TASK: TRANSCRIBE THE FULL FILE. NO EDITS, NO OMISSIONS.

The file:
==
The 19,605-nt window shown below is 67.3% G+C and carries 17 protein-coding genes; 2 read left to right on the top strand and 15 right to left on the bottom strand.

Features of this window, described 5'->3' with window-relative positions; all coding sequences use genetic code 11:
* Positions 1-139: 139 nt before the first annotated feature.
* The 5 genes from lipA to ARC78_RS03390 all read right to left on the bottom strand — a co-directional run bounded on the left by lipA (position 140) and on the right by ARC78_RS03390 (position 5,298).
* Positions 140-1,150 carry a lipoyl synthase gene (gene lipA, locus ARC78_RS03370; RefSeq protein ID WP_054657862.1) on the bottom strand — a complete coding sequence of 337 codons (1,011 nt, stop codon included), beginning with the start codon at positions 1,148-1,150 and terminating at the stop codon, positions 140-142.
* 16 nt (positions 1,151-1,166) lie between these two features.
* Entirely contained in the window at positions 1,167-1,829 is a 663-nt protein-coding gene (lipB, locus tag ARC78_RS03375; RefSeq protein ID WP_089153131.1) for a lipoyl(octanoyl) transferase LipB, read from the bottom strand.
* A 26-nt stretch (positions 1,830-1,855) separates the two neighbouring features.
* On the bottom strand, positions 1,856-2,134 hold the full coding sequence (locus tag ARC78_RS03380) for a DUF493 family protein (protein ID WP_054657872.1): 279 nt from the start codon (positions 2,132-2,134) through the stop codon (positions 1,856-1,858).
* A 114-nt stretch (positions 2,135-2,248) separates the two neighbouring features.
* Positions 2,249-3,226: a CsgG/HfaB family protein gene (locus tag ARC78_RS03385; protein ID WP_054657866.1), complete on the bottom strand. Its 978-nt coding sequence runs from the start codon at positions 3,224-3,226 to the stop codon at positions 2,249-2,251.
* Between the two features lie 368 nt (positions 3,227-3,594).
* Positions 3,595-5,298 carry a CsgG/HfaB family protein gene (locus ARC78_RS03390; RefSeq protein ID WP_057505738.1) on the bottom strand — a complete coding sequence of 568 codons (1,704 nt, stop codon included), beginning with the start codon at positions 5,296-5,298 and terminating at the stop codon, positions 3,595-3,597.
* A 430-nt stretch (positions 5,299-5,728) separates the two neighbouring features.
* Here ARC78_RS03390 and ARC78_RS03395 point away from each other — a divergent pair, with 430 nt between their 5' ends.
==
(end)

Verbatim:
The 19,605-nt window shown below is 67.3% G+C and carries 17 protein-coding genes; 2 read left to right on the top strand and 15 right to left on the bottom strand.

Features of this window, described 5'->3' with window-relative positions; all coding sequences use genetic code 11:
* Positions 1-139: 139 nt before the first annotated feature.
* The 5 genes from lipA to ARC78_RS03390 all read right to left on the bottom strand — a co-directional run bounded on the left by lipA (position 140) and on the right by ARC78_RS03390 (position 5,298).
* Positions 140-1,150 carry a lipoyl synthase gene (gene lipA, locus ARC78_RS03370; RefSeq protein ID WP_054657862.1) on the bottom strand — a complete coding sequence of 337 codons (1,011 nt, stop codon included), beginning with the start codon at positions 1,148-1,150 and terminating at the stop codon, positions 140-142.
* 16 nt (positions 1,151-1,166) lie between these two features.
* Entirely contained in the window at positions 1,167-1,829 is a 663-nt protein-coding gene (lipB, locus tag ARC78_RS03375; RefSeq protein ID WP_089153131.1) for a lipoyl(octanoyl) transferase LipB, read from the bottom strand.
* A 26-nt stretch (positions 1,830-1,855) separates the two neighbouring features.
* On the bottom strand, positions 1,856-2,134 hold the full coding sequence (locus tag ARC78_RS03380) for a DUF493 family protein (protein ID WP_054657872.1): 279 nt from the start codon (positions 2,132-2,134) through the stop codon (positions 1,856-1,858).
* A 114-nt stretch (positions 2,135-2,248) separates the two neighbouring features.
* Positions 2,249-3,226: a CsgG/HfaB family protein gene (locus tag ARC78_RS03385; protein ID WP_054657866.1), complete on the bottom strand. Its 978-nt coding sequence runs from the start codon at positions 3,224-3,226 to the stop codon at positions 2,249-2,251.
* Between the two features lie 368 nt (positions 3,227-3,594).
* Positions 3,595-5,298 carry a CsgG/HfaB family protein gene (locus ARC78_RS03390; RefSeq protein ID WP_057505738.1) on the bottom strand — a complete coding sequence of 568 codons (1,704 nt, stop codon included), beginning with the start codon at positions 5,296-5,298 and terminating at the stop codon, positions 3,595-3,597.
* A 430-nt stretch (positions 5,299-5,728) separates the two neighbouring features.
* Here ARC78_RS03390 and ARC78_RS03395 point away from each other — a divergent pair, with 430 nt between their 5' ends.